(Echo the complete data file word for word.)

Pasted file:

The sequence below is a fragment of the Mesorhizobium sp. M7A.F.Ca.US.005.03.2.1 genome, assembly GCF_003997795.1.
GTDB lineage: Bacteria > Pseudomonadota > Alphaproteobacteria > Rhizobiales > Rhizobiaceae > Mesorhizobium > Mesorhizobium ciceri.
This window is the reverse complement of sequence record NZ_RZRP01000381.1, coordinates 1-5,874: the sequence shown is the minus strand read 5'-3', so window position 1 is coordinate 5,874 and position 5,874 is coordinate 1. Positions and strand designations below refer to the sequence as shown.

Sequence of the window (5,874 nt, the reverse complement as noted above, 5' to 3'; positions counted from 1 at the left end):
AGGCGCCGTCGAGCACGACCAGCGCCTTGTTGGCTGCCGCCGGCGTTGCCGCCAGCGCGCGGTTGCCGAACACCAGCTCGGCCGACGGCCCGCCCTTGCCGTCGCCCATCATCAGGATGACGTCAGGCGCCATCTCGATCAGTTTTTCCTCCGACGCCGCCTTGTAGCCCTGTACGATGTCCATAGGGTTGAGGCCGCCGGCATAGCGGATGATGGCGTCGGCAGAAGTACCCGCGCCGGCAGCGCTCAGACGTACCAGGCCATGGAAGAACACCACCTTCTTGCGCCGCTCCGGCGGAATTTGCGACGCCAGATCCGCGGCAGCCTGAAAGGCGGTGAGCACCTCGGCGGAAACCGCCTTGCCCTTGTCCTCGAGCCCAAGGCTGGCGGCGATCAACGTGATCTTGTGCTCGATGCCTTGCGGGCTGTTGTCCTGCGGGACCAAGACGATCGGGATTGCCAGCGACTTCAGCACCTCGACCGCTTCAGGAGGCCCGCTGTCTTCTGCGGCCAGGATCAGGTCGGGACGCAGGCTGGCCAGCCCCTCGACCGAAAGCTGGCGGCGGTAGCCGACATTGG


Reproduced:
The sequence below is a fragment of the Mesorhizobium sp. M7A.F.Ca.US.005.03.2.1 genome, assembly GCF_003997795.1.
GTDB lineage: Bacteria > Pseudomonadota > Alphaproteobacteria > Rhizobiales > Rhizobiaceae > Mesorhizobium > Mesorhizobium ciceri.
This window is the reverse complement of sequence record NZ_RZRP01000381.1, coordinates 1-5,874: the sequence shown is the minus strand read 5'-3', so window position 1 is coordinate 5,874 and position 5,874 is coordinate 1. Positions and strand designations below refer to the sequence as shown.

Sequence of the window (5,874 nt, the reverse complement as noted above, 5' to 3'; positions counted from 1 at the left end):
AGGCGCCGTCGAGCACGACCAGCGCCTTGTTGGCTGCCGCCGGCGTTGCCGCCAGCGCGCGGTTGCCGAACACCAGCTCGGCCGACGGCCCGCCCTTGCCGTCGCCCATCATCAGGATGACGTCAGGCGCCATCTCGATCAGTTTTTCCTCCGACGCCGCCTTGTAGCCCTGTACGATGTCCATAGGGTTGAGGCCGCCGGCATAGCGGATGATGGCGTCGGCAGAAGTACCCGCGCCGGCAGCGCTCAGACGTACCAGGCCATGGAAGAACACCACCTTCTTGCGCCGCTCCGGCGGAATTTGCGACGCCAGATCCGCGGCAGCCTGAAAGGCGGTGAGCACCTCGGCGGAAACCGCCTTGCCCTTGTCCTCGAGCCCAAGGCTGGCGGCGATCAACGTGATCTTGTGCTCGATGCCTTGCGGGCTGTTGTCCTGCGGGACCAAGACGATCGGGATTGCCAGCGACTTCAGCACCTCGACCGCTTCAGGAGGCCCGCTGTCTTCTGCGGCCAGGATCAGGTCGGGACGCAGGCTGGCCAGCCCCTCGACCGAAAGCTGGCGGCGGTAGCCGACATTGG